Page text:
18 Apr 2012
One day last week we had a freak hail storm and lost all power to the house. I had been desperately trying to work on an article that just wasn't happening. Frustrated, stuck inside with no WiFi and a very energetic cat who kept wanting out to play with the hailstones, Ipicked up one of her kitty toys and started to distract her.
Within a few moments we were engaged in a kitty vs. human romp all over the house, each of us chasing after her toy. By the time we stopped, with at least one of us exhausted (you can imagine who), the electricity had been on for a half hour, the WiFi back on. When I went back to work, I was able to refocus the article into something that made sense.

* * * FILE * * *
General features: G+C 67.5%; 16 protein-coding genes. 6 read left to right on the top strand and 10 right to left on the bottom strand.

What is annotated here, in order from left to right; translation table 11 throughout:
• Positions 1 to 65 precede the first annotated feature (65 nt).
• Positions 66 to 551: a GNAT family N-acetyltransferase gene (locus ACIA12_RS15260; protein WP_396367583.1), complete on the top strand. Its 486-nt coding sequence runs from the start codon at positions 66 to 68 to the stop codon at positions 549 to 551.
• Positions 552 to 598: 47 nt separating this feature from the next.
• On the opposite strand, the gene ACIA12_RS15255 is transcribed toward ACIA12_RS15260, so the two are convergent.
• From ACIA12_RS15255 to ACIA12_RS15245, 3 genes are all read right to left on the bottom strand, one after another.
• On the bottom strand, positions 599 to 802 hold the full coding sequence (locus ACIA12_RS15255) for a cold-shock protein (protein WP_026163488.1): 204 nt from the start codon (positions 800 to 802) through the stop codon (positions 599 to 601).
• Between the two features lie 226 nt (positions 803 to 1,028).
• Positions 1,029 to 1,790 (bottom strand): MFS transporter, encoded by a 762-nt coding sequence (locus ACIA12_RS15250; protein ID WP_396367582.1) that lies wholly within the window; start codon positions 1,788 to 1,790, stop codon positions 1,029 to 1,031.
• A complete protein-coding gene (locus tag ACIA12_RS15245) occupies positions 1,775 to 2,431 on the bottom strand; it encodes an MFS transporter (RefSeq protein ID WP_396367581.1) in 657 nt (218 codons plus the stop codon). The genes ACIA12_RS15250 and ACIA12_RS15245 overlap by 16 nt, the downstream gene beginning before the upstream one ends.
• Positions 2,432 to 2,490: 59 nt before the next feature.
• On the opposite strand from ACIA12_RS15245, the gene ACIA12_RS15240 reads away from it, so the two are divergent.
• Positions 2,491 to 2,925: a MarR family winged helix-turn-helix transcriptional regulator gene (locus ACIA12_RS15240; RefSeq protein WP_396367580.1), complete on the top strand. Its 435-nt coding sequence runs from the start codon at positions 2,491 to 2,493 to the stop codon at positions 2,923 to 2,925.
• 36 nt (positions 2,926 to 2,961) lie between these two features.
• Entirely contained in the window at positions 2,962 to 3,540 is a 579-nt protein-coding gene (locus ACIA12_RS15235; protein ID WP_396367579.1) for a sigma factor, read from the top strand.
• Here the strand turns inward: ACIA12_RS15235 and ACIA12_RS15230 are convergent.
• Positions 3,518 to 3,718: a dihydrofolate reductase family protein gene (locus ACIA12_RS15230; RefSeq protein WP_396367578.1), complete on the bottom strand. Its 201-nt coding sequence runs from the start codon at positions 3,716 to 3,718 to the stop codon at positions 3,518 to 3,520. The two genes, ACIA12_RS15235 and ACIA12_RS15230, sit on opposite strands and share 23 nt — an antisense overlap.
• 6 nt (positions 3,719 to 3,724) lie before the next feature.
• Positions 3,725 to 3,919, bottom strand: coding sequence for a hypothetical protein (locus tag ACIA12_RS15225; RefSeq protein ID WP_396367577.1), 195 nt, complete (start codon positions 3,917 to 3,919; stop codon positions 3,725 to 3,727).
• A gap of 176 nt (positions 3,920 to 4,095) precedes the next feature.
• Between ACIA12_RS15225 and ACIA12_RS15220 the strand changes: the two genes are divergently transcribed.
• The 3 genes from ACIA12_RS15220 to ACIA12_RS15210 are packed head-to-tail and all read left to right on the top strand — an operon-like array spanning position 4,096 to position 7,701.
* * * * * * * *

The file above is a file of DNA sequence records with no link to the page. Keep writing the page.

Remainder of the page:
Why we lose or deny us the power of play, whether it be with our children or pets and especially each other, is a disturbing question. I encourage everyone to ask if they play enough. And if you find you don't, I encourage you join me in learning that play is as equally if not more important to the creative process than the hyperfocus we tend to give our work.